Tuesday, 05 May 2020 10:16

Water quality – not just farming’s problem

Written by  Peter Burke
Water quality: not just an issue for farmers. Water quality: not just an issue for farmers.

A report by the Government is offering further evidence that New Zealand’s freshwater is being impacted not just by farming but equally by urban development, forestry and other human activities.

Our Freshwater 2020, by the Ministry for the Environment (MfE) and the Department of Statistics (DoS), highlights how climate change is set to make the issues faced by our freshwater environments even worse.  

The report’s authors say it builds on the information presented in previous reports but goes deeper on the issues affecting freshwater in NZ. This includes new insights on the health of freshwater ecosystems, heavy metals in urban streams, consented water takes and expected changes due to climate change.

The aim, say MfE and DoS, is to provide the evidence to enable an open and honest conversation about available options and to tell a national story, while recognising that significant regional variations exist. It notes that the data and science presented in the report is up-to-date and the best available, but that there is much more work needed to be done.

It does conclude that most rivers in farming areas are polluted, quoting studies at national, regional, and catchment scales showing that show the concentrations of nitrogen, phosphorus, sediment, and E. coli in rivers all increase as the area of farmland upstream increases.  It says farm animals are a source of freshwater pollutants such as dissolved nitrogen, phosphorus, and pathogens and that fertiliser and animal dung and urine are important sources of phosphorus.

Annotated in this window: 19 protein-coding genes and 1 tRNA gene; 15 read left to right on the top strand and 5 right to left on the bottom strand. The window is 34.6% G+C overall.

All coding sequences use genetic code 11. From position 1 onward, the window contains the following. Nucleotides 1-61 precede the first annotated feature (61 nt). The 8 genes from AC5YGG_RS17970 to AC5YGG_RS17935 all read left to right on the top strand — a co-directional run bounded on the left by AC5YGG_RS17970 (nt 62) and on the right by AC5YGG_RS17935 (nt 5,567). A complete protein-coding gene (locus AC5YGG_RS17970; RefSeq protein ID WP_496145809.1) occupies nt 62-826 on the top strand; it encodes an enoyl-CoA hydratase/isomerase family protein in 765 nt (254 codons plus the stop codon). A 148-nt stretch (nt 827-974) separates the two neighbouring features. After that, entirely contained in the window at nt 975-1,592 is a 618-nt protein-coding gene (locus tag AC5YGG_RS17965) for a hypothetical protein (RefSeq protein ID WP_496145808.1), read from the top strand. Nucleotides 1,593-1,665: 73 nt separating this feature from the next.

It notes that dairy cattle numbers have increased by 70% in NZ since 1994 and that farming has intensified with higher stock numbers per hectare in many regions.

But the report also notes that most of the rivers in catchments in the urban land-cover class are polluted with nutrients and suspended sediment, and many are polluted with pathogens and heavy metals.  And it points to a problem with aging infrastructure in urban areas, which is leading to pollution.

Farmer reaction

DairyNZ says the report highlights NZ’s environmental challenges and where everyone can play a part. 

Strategy and investment leader for environment, Dr David Burger, says dairy farmers are committed to protecting the environment and taking action on-farm to support that.

“Our dairy sector is on the journey to improve and protect water quality outcomes and our farmers have been working toward this for over a decade. We are continuing to do more every year. The Freshwater 2020 report does draw some key themes together for urban, farming and forestry, and shows us that all land use has an impact on our freshwater,” he says. 

But Burger says the report’s approach compares current water quality with native forest waterway condition and DairyNZ believes it is therefore somewhat misleading.

“We know that all development has an impact on water quality but it is unrealistic to compare this to native forest state. An estimated 95% of total river length in pastoral catchments exceeded one or more guideline values, simply because they are being compared to a very high native forest standard. 

“Interestingly, more than 50% of native waterways also failed to meet this criteria. This sets the benchmark very high for catchments with modified land use,” he says.

Federated Farmers says the data and findings in the report provide powerful backing for the case for greater investment in water storage. 

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